Will e-Cigarettes be Accepted by the Apartment Industry?

Close-up of a man vaping an electronic cigarette.

Raise the topic of electronic cigarettes (or e-cigarettes) to the apartment community and you might as well sit down for a long discussion. Go ahead. Make yourself comfortable. It’s going to be a while.

America’s growing glow of electronic cigarette usage and its seemingly healthy alternative to real cigarettes has sparked a lot of water cooler talk from corporate to the site level. The burning question is whether e-cigarettes should be included in smoking bans in common areas or units.

Many are taking conservative approaches, saying they will err on the side of caution and consider e-cigs the same as real ones when enforcing bans. Until more is known about e-cigs, which are at the center of a growing public health debate, they will be treated like real smokes, according to one apartment industry executive.

Filtering the Issue: Two Sides of the Electronic Cigarette Debate

Some skeptics of electronic smoking, or vaping, remember that it took decades of filling ashtrays with butts before the Surgeon General proclaimed the health hazards of smoking.

The smoke of battery-powered e-cigs has spread quickly since they arrived about 10 years ago. Manufacturers say they are a better way to get a nicotine fix and kick the habit, which has helped fuel an estimated $1.7 billion a year industry (there’s even a glossary of e-cig terms). E-cigs also don’t produce tar that is damaging to walls, carpets, drapes and furniture.

Opponents say, however, that e-cigarettes deliver dangerous chemicals and carcinogens, and that nicotine levels listed on e-cigarette labels are not always correct. Those levels are of special concern since nicotine, aside from being addictive, is known to have an effect on the human nervous system.

The FDA Weighs in on the Electronic Cigarette Controversy

The controversy about e-cigarettes is not new. In 2009, several health experts at a news conference called by the U.S. Food and Drug Administration offered a few strong warnings about e-cigarettes, saying that the nicotine contained in them could lead to addictions among children and that they could weaken the health benefits of stopping smoking.

Lately, studies reported in Germany and Greece state that e-cigarette smoking just isn’t a good thing.

A number of U.S. cities are treating e-cigs as if they are the same public enemy No. 1 of real cigarettes. Los Angeles became the latest to ban vaping, joining five other cities and the District of Columbia.

Now, the FDA has now stepped in and wants to ultimately put e-cigs under a microscope.  In April, a new rule was proposed that would extend the agency’s tobacco authority to cover additional tobacco products. Included on the list are electronic cigarettes and water pipe (or hookah) tobacco. The rule would require producers to identify ingredients.

The Apartment Industry’s Response to Electronic Cigarettes

The question is how do apartment communities regulate e-cigarette smoking that seemingly doesn’t possess the same offensive orders and potential smoke damage to real property when a smoking ban is already in place?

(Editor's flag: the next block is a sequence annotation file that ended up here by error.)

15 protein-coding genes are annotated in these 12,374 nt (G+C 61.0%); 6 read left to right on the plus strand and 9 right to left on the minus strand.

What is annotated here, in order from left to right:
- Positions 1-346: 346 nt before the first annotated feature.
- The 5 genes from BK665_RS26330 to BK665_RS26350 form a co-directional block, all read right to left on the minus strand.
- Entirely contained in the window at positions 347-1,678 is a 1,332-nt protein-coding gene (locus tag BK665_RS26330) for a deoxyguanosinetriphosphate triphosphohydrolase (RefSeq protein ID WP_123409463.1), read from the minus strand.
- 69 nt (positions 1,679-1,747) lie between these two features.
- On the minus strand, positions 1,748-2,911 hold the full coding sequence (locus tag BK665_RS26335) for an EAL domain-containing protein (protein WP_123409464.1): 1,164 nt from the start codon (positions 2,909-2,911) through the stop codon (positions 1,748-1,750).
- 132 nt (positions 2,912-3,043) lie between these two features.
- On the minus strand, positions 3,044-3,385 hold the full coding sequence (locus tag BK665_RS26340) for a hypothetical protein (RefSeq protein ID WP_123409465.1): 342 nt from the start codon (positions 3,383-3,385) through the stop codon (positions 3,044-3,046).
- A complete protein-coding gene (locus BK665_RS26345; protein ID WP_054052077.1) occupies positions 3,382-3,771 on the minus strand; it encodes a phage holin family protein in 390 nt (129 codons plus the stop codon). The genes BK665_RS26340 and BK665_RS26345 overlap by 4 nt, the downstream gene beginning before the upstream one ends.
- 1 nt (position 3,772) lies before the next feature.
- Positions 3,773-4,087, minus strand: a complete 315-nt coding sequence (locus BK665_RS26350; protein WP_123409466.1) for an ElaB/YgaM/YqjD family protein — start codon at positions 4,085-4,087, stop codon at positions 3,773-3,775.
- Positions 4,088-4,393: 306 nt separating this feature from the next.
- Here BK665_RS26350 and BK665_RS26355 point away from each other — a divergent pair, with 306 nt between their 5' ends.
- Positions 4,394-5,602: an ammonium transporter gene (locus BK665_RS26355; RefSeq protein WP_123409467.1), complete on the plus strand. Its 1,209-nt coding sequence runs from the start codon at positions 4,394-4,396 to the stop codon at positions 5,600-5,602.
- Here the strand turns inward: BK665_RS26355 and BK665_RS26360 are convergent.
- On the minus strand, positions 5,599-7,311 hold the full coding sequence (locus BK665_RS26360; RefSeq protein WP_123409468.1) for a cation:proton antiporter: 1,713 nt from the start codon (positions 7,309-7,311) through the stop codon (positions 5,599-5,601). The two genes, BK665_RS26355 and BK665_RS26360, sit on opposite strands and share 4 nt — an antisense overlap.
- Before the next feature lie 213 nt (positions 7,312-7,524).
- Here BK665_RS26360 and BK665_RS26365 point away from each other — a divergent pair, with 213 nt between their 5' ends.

In a spirited LinkedIn chat that asked that exact question, respondents said that regulating a smoking ban that doesn’t include e-cigarettes would be difficult. Imagine, one said, following residents around to see whether they are vaping or puffing a stoke.

Others said residents shouldn’t be penalized for trying to kick a nasty habit, and the apartment community should embrace them. And another suggests that because it is only harmless vapor there is, well, no harm done.

Can E-Cigarettes Burn an Apartment Property’s Reputation?

Time will ultimately tell, but e-cigarettes seem to be having an identity crisis and may ultimately fall under the same societal evils as real cigarettes.

While chatting about the pros and cons of e-cigarettes in the apartment community, a colleague lamented about the feeling she got after walking into a hotel the other day and seeing a guest standing at the front desk vaping.

“My gosh!” she exclaimed. “You let people smoke in the lobby, of all places?”

Her shock was a natural reaction to anyone who today walks into a public place and sees swirls of smoke lifting to the ceiling. It’s the perception of smoking, and every socially unacceptable thing that comes with it. And how that can ultimately tarnish the image of the establishment.

That may be reason enough for the apartment community to place e-cigarettes in the same class as a pack of smokes.

What do you think? Share your thoughts in the comments below or head over to the Property Management Insider LinkedIn group and join the conversation.

 

(Image source: Shutterstock)

 


Contributing Editor, Property Management Insider
President, Ballpark Impressions, LLC

author photo two

Tim Blackwell is a long-time publishing and printing executive in the Dallas/Fort Worth area who writes about the multifamily housing and transportation industries. He has contributed numerous articles to Property Management Insider, and worked as a newspaper reporter in the D/FW area. Blackwell is president of Ballpark Impressions, and publishes the Cowcatcher Magazine. He is a member of the Fort Worth Chapter/Society of Professional Journalists.

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